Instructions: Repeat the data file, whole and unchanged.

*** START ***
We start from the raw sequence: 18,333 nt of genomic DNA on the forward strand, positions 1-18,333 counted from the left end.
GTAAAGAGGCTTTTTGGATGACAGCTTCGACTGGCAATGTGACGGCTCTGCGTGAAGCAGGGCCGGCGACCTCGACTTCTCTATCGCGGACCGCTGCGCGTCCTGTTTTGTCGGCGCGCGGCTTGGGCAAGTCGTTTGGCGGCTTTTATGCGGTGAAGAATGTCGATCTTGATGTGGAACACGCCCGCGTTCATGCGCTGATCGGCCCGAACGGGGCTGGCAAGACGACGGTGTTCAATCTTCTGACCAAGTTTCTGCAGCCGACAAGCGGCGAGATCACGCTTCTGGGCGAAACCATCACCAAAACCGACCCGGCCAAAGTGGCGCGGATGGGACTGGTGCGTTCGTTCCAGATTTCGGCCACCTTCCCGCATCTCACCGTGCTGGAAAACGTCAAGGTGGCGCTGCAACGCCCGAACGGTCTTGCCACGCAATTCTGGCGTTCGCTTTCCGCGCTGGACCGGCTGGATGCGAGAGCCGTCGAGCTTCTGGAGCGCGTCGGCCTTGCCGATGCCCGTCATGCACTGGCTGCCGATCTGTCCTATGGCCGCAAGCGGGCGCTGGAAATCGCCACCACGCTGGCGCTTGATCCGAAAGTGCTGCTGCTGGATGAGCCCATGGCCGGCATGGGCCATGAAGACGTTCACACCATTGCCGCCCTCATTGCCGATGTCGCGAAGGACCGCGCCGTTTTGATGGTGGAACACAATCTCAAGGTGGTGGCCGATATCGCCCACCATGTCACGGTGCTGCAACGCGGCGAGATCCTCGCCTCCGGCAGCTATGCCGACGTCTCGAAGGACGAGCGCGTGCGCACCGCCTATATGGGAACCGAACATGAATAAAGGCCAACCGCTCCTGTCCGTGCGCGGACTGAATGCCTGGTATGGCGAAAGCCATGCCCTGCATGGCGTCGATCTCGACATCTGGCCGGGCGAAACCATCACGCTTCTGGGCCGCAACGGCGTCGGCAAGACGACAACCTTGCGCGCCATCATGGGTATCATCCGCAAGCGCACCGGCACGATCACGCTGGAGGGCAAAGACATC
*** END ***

We start from the raw sequence: 18,333 nt of genomic DNA on the forward strand, positions 1-18,333 counted from the left end.
GTAAAGAGGCTTTTTGGATGACAGCTTCGACTGGCAATGTGACGGCTCTGCGTGAAGCAGGGCCGGCGACCTCGACTTCTCTATCGCGGACCGCTGCGCGTCCTGTTTTGTCGGCGCGCGGCTTGGGCAAGTCGTTTGGCGGCTTTTATGCGGTGAAGAATGTCGATCTTGATGTGGAACACGCCCGCGTTCATGCGCTGATCGGCCCGAACGGGGCTGGCAAGACGACGGTGTTCAATCTTCTGACCAAGTTTCTGCAGCCGACAAGCGGCGAGATCACGCTTCTGGGCGAAACCATCACCAAAACCGACCCGGCCAAAGTGGCGCGGATGGGACTGGTGCGTTCGTTCCAGATTTCGGCCACCTTCCCGCATCTCACCGTGCTGGAAAACGTCAAGGTGGCGCTGCAACGCCCGAACGGTCTTGCCACGCAATTCTGGCGTTCGCTTTCCGCGCTGGACCGGCTGGATGCGAGAGCCGTCGAGCTTCTGGAGCGCGTCGGCCTTGCCGATGCCCGTCATGCACTGGCTGCCGATCTGTCCTATGGCCGCAAGCGGGCGCTGGAAATCGCCACCACGCTGGCGCTTGATCCGAAAGTGCTGCTGCTGGATGAGCCCATGGCCGGCATGGGCCATGAAGACGTTCACACCATTGCCGCCCTCATTGCCGATGTCGCGAAGGACCGCGCCGTTTTGATGGTGGAACACAATCTCAAGGTGGTGGCCGATATCGCCCACCATGTCACGGTGCTGCAACGCGGCGAGATCCTCGCCTCCGGCAGCTATGCCGACGTCTCGAAGGACGAGCGCGTGCGCACCGCCTATATGGGAACCGAACATGAATAAAGGCCAACCGCTCCTGTCCGTGCGCGGACTGAATGCCTGGTATGGCGAAAGCCATGCCCTGCATGGCGTCGATCTCGACATCTGGCCGGGCGAAACCATCACGCTTCTGGGCCGCAACGGCGTCGGCAAGACGACAACCTTGCGCGCCATCATGGGTATCATCCGCAAGCGCACCGGCACGATCACGCTGGAGGGCAAAGACATC